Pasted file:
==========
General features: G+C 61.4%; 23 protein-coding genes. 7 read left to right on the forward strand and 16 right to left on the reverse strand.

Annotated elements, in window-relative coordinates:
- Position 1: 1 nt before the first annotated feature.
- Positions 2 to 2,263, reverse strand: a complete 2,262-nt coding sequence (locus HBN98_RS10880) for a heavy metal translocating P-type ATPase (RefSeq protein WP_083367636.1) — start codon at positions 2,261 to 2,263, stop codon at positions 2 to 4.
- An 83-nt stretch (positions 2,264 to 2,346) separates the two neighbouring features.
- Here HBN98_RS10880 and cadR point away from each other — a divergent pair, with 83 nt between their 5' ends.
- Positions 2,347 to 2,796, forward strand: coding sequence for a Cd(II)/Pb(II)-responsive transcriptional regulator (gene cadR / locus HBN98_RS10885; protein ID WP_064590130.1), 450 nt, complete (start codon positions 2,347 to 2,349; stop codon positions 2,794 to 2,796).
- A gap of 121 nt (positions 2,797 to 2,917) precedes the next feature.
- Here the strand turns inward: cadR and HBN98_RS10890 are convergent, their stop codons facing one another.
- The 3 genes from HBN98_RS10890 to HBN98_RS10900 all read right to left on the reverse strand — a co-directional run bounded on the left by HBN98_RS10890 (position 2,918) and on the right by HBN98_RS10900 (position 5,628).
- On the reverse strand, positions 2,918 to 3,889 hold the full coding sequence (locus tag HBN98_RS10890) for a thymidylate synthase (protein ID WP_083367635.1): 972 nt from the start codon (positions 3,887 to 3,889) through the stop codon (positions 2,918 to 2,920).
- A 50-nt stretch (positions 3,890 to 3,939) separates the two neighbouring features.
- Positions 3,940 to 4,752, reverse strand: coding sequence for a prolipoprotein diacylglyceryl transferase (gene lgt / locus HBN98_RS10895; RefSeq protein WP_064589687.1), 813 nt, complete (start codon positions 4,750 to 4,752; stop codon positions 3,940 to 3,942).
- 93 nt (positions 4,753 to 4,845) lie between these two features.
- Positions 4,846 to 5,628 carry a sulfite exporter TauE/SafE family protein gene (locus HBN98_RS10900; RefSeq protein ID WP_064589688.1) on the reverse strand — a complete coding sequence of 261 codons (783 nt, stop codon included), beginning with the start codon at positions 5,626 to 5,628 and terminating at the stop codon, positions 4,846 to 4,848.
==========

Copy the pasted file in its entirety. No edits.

General features: G+C 61.4%; 23 protein-coding genes. 7 read left to right on the forward strand and 16 right to left on the reverse strand.

Annotated elements, in window-relative coordinates:
- Position 1: 1 nt before the first annotated feature.
- Positions 2 to 2,263, reverse strand: a complete 2,262-nt coding sequence (locus HBN98_RS10880) for a heavy metal translocating P-type ATPase (RefSeq protein WP_083367636.1) — start codon at positions 2,261 to 2,263, stop codon at positions 2 to 4.
- An 83-nt stretch (positions 2,264 to 2,346) separates the two neighbouring features.
- Here HBN98_RS10880 and cadR point away from each other — a divergent pair, with 83 nt between their 5' ends.
- Positions 2,347 to 2,796, forward strand: coding sequence for a Cd(II)/Pb(II)-responsive transcriptional regulator (gene cadR / locus HBN98_RS10885; protein ID WP_064590130.1), 450 nt, complete (start codon positions 2,347 to 2,349; stop codon positions 2,794 to 2,796).
- A gap of 121 nt (positions 2,797 to 2,917) precedes the next feature.
- Here the strand turns inward: cadR and HBN98_RS10890 are convergent, their stop codons facing one another.
- The 3 genes from HBN98_RS10890 to HBN98_RS10900 all read right to left on the reverse strand — a co-directional run bounded on the left by HBN98_RS10890 (position 2,918) and on the right by HBN98_RS10900 (position 5,628).
- On the reverse strand, positions 2,918 to 3,889 hold the full coding sequence (locus tag HBN98_RS10890) for a thymidylate synthase (protein ID WP_083367635.1): 972 nt from the start codon (positions 3,887 to 3,889) through the stop codon (positions 2,918 to 2,920).
- A 50-nt stretch (positions 3,890 to 3,939) separates the two neighbouring features.
- Positions 3,940 to 4,752, reverse strand: coding sequence for a prolipoprotein diacylglyceryl transferase (gene lgt / locus HBN98_RS10895; RefSeq protein WP_064589687.1), 813 nt, complete (start codon positions 4,750 to 4,752; stop codon positions 3,940 to 3,942).
- 93 nt (positions 4,753 to 4,845) lie between these two features.
- Positions 4,846 to 5,628 carry a sulfite exporter TauE/SafE family protein gene (locus HBN98_RS10900; RefSeq protein ID WP_064589688.1) on the reverse strand — a complete coding sequence of 261 codons (783 nt, stop codon included), beginning with the start codon at positions 5,626 to 5,628 and terminating at the stop codon, positions 4,846 to 4,848.